The Cadets were originally the Jacks -- they changed their name so they could cover the Jayhawks' original version of this for Modern Records.
The Cadets' version was released at roughly the same time as the Jayhawks' and beat the original up the charts. A version by the Gadabouts was released a few weeks later -- their version of the novelty record peaked at #39.
In the Jayhawks' version, a telephone can be heard ringing in the background.
When the Cadets broke up in late 1956, bass singer William "Dub" Jones joined the Coasters and lead singer Aaron Collins formed the Flares ("Foot Stomping").
Suggestion credit: Brad Wind - Miami, FL, for all above
Jessica from Maine, UsaThe 5th line in the lyrics section, "But how was I to know there was a record jump my plane" is wrong. They actually sing, "but how was I to know the wreckage of my plane".
Lonnie from Hollywood, CaThere was never a name change, The Jacks recorded on RPM and The Cadets on Modern, both owned by the Bihari bros. The groups were the same one and existed simultaneously because the owners wanted to be able to have 2 records on the charts at the same time by the same group. Get your facts at: http://www.facebook.com/pages/Hollywood-CA/Doo-Wop-Hall-of-Fame/318267995256#!
Russ from Providence, RiAn all-time favorite; a classic novelty that competed with the Coasters and Buchanan & Goodman. However, if you lived in the northeast and didn't have tne "big" album, Jacks Meet the Cadets, "Stranded in the Jungle" was all you heard by the Cadets. There were some noticeable similarities in the background tones when "Why Don't You Write Me" was released under the Jacks. At the time, most folks didn't know the difference and thought there were 2 separate groups. Why Don't You Write Me is still one of my favorite R&B "blue lights in the basement" type of song.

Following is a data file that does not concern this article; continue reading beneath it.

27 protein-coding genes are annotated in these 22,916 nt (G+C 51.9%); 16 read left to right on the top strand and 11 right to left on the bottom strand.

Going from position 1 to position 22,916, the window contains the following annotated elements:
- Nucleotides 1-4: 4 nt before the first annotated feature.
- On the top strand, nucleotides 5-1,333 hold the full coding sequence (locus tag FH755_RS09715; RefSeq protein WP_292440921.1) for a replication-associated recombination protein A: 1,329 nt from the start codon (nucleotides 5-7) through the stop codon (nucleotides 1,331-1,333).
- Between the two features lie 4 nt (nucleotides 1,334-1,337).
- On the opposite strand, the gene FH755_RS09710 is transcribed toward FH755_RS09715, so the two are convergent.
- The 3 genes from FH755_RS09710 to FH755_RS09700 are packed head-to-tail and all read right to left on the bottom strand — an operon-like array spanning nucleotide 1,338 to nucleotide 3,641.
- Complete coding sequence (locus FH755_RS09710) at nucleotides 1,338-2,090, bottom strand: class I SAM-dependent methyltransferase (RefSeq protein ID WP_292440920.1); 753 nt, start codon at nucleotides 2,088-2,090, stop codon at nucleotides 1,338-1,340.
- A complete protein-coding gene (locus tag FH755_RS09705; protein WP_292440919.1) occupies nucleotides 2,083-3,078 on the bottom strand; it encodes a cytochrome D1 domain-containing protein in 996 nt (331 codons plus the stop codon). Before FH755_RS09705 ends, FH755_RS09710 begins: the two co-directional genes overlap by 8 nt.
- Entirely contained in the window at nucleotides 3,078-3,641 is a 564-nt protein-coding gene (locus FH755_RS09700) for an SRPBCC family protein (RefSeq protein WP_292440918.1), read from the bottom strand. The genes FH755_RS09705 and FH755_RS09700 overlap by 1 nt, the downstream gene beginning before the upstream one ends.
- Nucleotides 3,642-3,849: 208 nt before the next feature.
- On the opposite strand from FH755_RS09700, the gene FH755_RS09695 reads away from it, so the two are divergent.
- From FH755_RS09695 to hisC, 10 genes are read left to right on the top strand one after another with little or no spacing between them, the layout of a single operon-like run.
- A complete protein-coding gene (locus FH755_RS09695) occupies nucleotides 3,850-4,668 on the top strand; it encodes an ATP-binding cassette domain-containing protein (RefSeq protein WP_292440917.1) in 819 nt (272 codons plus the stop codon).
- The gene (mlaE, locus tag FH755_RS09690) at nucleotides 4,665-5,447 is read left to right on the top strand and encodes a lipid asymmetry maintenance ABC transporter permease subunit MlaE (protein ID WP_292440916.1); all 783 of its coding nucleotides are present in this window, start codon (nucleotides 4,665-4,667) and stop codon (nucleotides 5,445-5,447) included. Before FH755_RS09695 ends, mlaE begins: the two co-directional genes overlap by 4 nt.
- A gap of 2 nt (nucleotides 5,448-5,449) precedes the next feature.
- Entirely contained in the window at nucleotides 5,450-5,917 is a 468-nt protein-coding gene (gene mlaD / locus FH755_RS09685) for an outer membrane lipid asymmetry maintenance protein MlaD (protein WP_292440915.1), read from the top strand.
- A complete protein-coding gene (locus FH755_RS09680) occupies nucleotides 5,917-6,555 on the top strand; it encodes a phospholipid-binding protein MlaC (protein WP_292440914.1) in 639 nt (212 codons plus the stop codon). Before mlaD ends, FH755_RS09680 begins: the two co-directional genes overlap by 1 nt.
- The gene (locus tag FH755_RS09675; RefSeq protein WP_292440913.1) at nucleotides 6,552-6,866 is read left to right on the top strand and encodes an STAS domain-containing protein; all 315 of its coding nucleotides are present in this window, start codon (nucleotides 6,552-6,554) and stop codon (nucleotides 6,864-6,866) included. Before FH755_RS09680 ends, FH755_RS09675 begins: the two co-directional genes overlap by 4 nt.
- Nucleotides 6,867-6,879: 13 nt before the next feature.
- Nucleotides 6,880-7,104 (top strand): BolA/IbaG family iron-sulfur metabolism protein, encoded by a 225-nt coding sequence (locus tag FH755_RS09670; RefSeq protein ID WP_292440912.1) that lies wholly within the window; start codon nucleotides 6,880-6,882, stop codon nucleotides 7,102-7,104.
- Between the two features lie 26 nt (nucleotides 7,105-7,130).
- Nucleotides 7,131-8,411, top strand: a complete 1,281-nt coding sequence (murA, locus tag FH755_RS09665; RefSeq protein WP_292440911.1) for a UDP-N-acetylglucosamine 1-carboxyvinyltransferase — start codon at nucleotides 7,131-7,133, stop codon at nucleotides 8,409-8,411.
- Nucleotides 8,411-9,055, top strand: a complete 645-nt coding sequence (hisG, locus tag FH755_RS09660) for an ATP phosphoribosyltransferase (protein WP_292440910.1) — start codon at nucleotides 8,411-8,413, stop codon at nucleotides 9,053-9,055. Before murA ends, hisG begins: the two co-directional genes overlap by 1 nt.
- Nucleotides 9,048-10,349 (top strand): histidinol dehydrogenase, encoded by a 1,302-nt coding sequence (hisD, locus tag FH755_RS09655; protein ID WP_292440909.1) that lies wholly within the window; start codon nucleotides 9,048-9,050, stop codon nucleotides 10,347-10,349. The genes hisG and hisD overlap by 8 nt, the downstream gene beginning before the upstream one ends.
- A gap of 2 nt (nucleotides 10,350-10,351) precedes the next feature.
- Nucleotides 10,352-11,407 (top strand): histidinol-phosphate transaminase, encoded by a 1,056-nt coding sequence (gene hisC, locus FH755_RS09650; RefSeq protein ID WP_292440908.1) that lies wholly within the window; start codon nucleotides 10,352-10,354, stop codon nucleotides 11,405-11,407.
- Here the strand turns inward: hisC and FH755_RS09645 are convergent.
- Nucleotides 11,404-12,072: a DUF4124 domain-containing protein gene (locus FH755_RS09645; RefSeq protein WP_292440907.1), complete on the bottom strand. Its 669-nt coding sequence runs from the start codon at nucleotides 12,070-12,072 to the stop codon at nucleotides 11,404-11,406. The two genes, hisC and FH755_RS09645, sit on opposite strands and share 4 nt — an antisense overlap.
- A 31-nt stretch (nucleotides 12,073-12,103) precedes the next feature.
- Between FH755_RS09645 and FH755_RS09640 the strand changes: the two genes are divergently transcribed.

Isaac from San Francisco, CaIs it just me or is this song based loosely yet obviously on "The Odyssey" by Homer?
Don from NewmarketThis song was also covered by The New York Dolls.
Spoink from Mookalai, OrThis song is a stroke of genius, in my humble. The "stateside" sections really swing, but if you ask me, the "jungle" bits are where it's at. It gives that very campy 50's post-jazz feeling, like the jungles of Africa are something mythical and terrifying, but also caricatured to the point of being laughable. Supa' cool.
Henry from Kingston, NyHaven't heard it in a while, but I think it's a really good song. The "back in the states" moments are the highlights.
The Four Tops' "I Can't Help Myself (Sugar Pie Honey Bunch)" was written by the Motown team of Lamont Dozier, Brian Holland and Eddie Holland. The phrase "Sugar pie, honey bunch" was something Dozier's grandfather used to say when he was a kid.